© 2009 454 & 459 RAAF Squadrons


454 RAAF Squadron


John "Crash" Culbert


Service Number (tba)



This article was sent to me by Mr. John Culbert,

ex-454, then transferred to 451.


John is Secretary of 451 and is on our Association's mailing list.


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I was a transport driver from 451 when I joined 454 at Gambut 3 which was on the 3rd escarpment from the one and only road in the desert, midway between Tobruk and Bardia.  It was my 3rd trip in the desert.  We were back at St. Jeans in Palestine for a short period, then forwarded to Benghasi, back to Cairo for equipment checks then to Italy, where I left them for home.  It was four years since leaving OZ.



I was a wrecker of trucks, (hence my nickname "Crash"), UNTIL the facts came out.  One  truck had an engine seize, records showed it was taking a pint per day trip, where in actual fact it was 3/4 gallon, had breakfast before we went out, ate another 24 hours later. Another truck used to cut out hitting a bump, start again when switched on, got the Sgt. to drive (doubting Thomas) until I pointed  at a spot where it would stop, it did, and when we got back S/Sgt. said I remember this one when we were in Iraq, it has a broken wire, right here.  Right, and that was a year ago??????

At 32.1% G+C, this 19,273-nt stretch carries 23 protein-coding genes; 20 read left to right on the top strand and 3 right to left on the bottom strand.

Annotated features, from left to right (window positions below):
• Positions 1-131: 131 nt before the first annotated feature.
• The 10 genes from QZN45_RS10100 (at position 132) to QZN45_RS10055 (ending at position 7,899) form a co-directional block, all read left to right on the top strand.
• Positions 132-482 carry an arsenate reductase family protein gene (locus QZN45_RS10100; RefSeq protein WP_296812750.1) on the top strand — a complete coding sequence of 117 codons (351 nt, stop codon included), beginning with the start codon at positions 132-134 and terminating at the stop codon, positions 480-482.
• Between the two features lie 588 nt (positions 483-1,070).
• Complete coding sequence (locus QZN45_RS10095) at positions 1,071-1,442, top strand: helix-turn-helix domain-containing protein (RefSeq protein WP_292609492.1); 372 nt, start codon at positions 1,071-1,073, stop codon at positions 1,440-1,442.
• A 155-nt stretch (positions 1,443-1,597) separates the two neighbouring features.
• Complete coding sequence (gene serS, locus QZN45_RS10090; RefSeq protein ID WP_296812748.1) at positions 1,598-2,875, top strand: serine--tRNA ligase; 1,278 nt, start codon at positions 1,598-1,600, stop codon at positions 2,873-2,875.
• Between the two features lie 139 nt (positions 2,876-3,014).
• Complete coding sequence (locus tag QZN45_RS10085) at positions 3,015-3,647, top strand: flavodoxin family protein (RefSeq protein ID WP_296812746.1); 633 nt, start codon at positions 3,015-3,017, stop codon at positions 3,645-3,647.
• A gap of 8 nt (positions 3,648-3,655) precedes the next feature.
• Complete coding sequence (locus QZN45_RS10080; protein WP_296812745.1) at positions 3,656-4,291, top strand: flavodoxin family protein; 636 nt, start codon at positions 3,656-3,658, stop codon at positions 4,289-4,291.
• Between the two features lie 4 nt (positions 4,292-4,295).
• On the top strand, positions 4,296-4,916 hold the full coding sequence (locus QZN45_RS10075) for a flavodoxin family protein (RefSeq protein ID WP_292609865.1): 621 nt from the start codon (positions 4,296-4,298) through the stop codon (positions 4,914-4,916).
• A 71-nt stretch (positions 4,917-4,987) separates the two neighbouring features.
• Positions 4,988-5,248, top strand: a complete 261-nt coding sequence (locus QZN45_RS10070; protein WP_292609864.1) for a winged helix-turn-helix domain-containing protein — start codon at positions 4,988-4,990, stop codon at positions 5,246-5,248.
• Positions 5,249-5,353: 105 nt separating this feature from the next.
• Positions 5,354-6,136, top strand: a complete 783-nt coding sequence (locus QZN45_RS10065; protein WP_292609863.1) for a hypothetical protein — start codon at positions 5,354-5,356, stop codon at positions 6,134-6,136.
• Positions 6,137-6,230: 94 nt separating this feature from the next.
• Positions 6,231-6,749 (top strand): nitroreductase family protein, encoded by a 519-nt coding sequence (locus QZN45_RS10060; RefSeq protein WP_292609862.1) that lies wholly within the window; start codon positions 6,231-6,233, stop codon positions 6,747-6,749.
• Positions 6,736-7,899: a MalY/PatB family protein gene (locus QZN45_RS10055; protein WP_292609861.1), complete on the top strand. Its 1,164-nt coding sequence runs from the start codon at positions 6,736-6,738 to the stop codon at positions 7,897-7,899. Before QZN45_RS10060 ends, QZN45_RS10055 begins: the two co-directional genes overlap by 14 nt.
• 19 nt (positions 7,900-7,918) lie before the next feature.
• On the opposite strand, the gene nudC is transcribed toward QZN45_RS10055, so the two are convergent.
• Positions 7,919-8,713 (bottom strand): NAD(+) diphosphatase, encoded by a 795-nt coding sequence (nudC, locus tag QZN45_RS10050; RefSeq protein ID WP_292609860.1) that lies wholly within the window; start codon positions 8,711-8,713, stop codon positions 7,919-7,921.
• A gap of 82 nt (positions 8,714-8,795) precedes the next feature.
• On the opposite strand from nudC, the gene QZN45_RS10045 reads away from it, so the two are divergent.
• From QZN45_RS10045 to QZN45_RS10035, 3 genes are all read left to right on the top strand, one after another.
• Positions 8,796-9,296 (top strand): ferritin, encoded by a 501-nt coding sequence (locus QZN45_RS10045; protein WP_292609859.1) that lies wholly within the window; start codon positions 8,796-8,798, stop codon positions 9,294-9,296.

John Culbert with 454 badge on his truck , Benghazi 1943

(from T. Kelly's collection)



I was on five charges in Benghasi, one for speeding on the drome at night, until I said that I had to prevent being cut to pieces by a Beaufighter that was preparing to take off.  Another for running the Wing C/O off the road into a ditch, I didn't see him coming up behind me??  Rudder trouble on 12 kites, convoy coming up that we had to cover, had to be replaced in three days, couldn't get them into DC3 or 459 kite, road down past Cairo and back in three days, well we made it with 4 hours sleep. The C/O said we had done a great job, NO MORE DUTIES FOR THE NEXT 24 HOURS!! Where do you go from Gambut?, hundreds of miles from anywhere. Went to bed after tea, then the boys said you had better get something to eat, I just had tea, all I want is sleep, OK, alright Crash, BUT THAT WAS YESTERDAY.




I am enclosing a Forbidden Leave that John Preston and I took, never got charged, in all my service of 24 years, NOT one red mark.  Don't ask me how.  When we were preparing to go to Italy, war one set, take one set of clothing, toiletries, the remainder will be left on a heap over there, blankets will be included in your kitbag, YET, aircrew were taking each up to seven trunks, flying gear, folding beds and wash stands and whatever else they needed.  We got to Italy, transport at Bari, troops further south, altogether and moved to Pesaro.  Next the order to move north.  Some Aircrew had been into town with a truck, loaded it with furniture to have in the next camp.  "What about the men's gear".  Go without! Naturally we went on strike, during a war that is called mutiny, punishable by death if found guilty, how does that work on 300 plus ground crew.  The C/O finally gave in, unloaded the truck, but some said the Aircrew loaded it, they can unload it, they did, just threw it over the side, smashing every bit of it.  Unit feelings were off to a bad start in Italy.